The metal sheets of cut parts are off-loaded by an operator. Thereafter, cut pieces are picked up out of the nest to divulge clean edges and the sheets are ready for the next operation. Isn’t it looking ideal? Quite true, but, burrs will remain. Such defects remain, its intensity may vary from minor to major, but an operator can reduce or avoid such burrs by adjusting the cutting parameters correctly. To discover perfect settings, operators have to know about the laser cutting processes in which assist gas and workpiece adjusted to create the perfect cut edges.
It is like revealing the secret of burr-free laser cutting. But is there any big secret behind it? No, of course not. Instead of that, there are strategies that revolve around one single component of laser cutting. This element is under the control of the operator and these elements stand for gas flow dynamics and its assistance through the kerf.
Understanding which parameter to change
Generally, the modern machine controls the laser beam elements like the beam profile and beam power (at the maximum). The beam focus that is used should consist of a particular grade, standards, and thickness based on optical focus. In order to match the true focus position on the workpiece for each lens, modern systems, automated machine and technicians usually check the ample number of parameters that includes beam delivery system, beam alignment, centering the nozzle, and precisely focusing the position and calibrating the nozzle. Under some circumstances, overflushing can occur, if focus spot is set too high in the cut and it can leave spiky dross, while too low cut can reduce the cutting speed, leaving beads.
Remaining parameters consist of gas pressure, commanded laser power-frequency duty, nozzle standoff, and cutting frequency. In modern systems, maximum parameters are automated which includes altering the nozzle to a larger or smaller diameter. It simply means that gas pressure, focus position and cutting speed are adjusted by the operator standing by the machine plant. It so happens that some of them may do whatever they find necessary to complete the job, and forget to adjust the parameters in the right direction.
If an operator observes a burr on the bottom of the stainless steel part, then firstly, the operator would slow down the cutting speed of the laser beam. This reaction is justified because in his perception cutting speed is too high and a problem arises from it. But after slowing down the gas pressure, the operator generally finds a bigger burr. So, here the creation of a burr depends on how the beam, gas, and material interact.
How are burrs formed?
To start with the basics, the intense energy emerged out of laser beam brings the metal above its melting point and thereby metal exceeds the melting temperature. During this process, a strong action of the assist gas removes the metal from the kerf. While using nitrogen, which is an inert gas, the cutting procedure totally depends on the beam’s energy to melt the metal. But when oxygen assist gas is used to cut the carbon steel, it seems that hot metal interacts with oxygen gas which creates an exothermic reaction and adds heat.
In both the cases, burrs are created due to molten metal which solidifies before it can be removed. That solid material becomes tougher at the bottom of the kerf, forming a burr.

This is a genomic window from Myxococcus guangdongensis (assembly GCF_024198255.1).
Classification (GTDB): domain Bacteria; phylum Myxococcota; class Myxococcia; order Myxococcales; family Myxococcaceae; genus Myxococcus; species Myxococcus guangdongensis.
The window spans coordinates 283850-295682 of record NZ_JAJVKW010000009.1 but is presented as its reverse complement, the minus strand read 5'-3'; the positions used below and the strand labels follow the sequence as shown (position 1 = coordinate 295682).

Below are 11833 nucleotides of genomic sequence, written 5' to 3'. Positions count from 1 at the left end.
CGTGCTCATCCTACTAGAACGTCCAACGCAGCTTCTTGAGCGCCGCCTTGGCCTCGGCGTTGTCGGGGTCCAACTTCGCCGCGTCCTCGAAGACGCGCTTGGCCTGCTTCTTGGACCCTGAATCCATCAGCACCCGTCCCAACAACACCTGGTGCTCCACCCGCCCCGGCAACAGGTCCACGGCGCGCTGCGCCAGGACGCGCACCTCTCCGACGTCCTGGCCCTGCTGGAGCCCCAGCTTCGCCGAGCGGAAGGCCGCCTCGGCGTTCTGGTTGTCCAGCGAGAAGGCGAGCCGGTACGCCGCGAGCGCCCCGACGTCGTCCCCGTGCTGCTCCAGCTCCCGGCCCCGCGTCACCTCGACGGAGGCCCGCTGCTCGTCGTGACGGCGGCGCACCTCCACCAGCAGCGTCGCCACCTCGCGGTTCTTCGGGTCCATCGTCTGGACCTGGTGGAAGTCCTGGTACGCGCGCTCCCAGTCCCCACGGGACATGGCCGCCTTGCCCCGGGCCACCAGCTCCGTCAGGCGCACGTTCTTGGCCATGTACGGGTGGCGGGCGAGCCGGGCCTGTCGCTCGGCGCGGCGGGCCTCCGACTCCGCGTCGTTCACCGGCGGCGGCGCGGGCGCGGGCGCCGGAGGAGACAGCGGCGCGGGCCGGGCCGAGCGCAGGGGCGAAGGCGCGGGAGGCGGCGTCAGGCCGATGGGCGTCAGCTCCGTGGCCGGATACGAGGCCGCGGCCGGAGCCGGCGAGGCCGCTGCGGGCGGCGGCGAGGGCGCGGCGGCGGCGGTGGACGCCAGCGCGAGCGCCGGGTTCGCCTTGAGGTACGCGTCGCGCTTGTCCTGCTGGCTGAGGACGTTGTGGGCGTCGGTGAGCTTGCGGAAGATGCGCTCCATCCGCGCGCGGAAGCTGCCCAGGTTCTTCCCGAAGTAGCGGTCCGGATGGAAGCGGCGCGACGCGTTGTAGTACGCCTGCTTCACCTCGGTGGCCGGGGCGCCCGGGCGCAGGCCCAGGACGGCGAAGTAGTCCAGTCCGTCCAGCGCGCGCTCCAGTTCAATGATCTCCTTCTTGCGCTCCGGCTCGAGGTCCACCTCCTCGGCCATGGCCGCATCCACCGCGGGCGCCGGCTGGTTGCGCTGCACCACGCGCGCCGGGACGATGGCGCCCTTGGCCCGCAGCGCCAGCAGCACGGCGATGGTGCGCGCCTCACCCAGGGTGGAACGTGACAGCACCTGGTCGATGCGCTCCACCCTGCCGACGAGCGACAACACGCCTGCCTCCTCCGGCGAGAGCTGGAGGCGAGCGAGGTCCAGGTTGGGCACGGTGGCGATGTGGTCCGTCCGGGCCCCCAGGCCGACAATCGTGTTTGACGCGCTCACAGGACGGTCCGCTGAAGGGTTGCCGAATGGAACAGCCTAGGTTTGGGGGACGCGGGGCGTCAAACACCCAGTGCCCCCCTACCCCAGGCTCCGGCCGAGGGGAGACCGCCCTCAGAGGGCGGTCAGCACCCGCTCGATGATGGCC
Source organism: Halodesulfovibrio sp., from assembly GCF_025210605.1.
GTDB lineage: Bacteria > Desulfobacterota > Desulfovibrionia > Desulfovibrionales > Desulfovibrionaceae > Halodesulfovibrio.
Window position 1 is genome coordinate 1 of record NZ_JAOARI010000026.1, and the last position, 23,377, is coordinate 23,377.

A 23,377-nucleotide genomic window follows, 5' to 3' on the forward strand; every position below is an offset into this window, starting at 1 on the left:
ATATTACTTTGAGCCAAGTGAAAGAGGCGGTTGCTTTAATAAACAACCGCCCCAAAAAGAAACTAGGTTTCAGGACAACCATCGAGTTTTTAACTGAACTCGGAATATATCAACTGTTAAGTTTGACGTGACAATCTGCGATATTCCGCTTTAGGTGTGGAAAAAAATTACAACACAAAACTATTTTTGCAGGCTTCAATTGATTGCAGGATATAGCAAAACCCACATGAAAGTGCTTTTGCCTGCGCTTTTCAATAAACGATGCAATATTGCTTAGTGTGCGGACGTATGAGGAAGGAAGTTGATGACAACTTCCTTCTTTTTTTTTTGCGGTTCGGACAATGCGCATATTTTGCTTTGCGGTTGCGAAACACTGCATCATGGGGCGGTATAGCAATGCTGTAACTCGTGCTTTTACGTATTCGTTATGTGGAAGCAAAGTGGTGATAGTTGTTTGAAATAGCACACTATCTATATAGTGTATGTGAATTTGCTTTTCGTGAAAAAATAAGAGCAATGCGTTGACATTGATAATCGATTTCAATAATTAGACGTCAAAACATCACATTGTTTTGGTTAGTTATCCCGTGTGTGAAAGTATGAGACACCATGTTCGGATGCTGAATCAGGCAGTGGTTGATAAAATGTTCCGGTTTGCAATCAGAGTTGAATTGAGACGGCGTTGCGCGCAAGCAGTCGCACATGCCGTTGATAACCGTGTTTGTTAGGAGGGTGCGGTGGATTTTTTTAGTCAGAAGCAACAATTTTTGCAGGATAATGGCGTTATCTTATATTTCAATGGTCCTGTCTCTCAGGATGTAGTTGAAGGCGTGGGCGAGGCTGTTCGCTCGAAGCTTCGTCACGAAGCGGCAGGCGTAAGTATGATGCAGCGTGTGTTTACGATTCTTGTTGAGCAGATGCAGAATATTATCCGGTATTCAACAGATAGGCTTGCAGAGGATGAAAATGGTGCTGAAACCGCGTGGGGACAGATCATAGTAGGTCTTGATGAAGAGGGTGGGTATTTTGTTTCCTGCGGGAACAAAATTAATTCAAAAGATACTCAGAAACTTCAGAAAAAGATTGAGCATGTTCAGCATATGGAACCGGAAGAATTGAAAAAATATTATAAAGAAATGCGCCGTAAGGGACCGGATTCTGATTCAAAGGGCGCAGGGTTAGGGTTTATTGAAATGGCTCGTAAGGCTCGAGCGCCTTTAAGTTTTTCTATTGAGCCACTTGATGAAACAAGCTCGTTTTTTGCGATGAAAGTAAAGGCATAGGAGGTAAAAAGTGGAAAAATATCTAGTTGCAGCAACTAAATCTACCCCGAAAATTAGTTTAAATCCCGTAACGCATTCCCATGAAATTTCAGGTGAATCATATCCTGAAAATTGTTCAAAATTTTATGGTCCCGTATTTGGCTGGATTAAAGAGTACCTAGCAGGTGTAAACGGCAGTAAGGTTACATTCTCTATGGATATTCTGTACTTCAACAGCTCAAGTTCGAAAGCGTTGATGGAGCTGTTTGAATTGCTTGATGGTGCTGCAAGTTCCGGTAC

Dynamics of the gas
Particularly, when it is concerned with nitrogen assist gas, the operator should ideally alter the efficiency, quality, and cost, respectively. Nitrogen assist gas can reach up to 35 to 50 per cent of the variable costs, so it is important to control the consumption of the gas while laser cutting. Hence, the first cutting parameter that should be considered is to minimise the nozzle diameter. It means you have to select the smallest nozzle diameter in order to achieve the desired quality of performance.
It should be noted that when it comes to assist gas flow, nozzle size and diameter, it makes a big difference. If the nozzle diameter is increased by a factor of 2, the flow rate of the gas will increase by a factor of 4. When you decide the smallest nozzle diameter size then you can easily determine the minimum pressure required to get a good quality of laser cutting with no burrs. Further, you can proportionally increase your flow rate with good molten-metal separation without going too high on pressure.
Slower doesn’t mean better
The ‘smaller and lower’ logic for nozzle diameter and gas pressure doesn’t apply to cutting speed. Hence, when operator slows the cutting speed, you end up injecting more heat than required in the kerf. Along with this, temperature also rises and causes vaporisation that disturbs the gas flow. As a result, this disturbance creates more burrs and the operator makes the quality worse instead of making it better.
But, the operator can actually save the material from burrs by precisely increasing the cutting speed. This increase in speed would minimise the heat and the ablation while restoring the gas flow dynamics to its appropriate state.
Oxygen cutting considerations
While shifting to oxygen cutting, the exothermic reaction should be accurately considered. Because oxygen-cutting carbon steel benefits from higher oxygen gas purity levels. It has been proven many times that, with both CO2 and fibre lasers, increasing oxygen global purity to 99.95% or above, you can increase the cutting speed in production significantly, sometimes between 30 and 40%.
It is necessary to check entire parameters set for achieving clean cut edge and avoid burrs in the metal sheet. It highly relies on the gas dynamic and the laser beam parameters. Hence, burr-free laser cutting is all about making sure that the beam parameters and gas dynamics work proportionally together to assure that the correct amount of molten metal evacuates from the kerf and the assist gas work simultaneously. ☐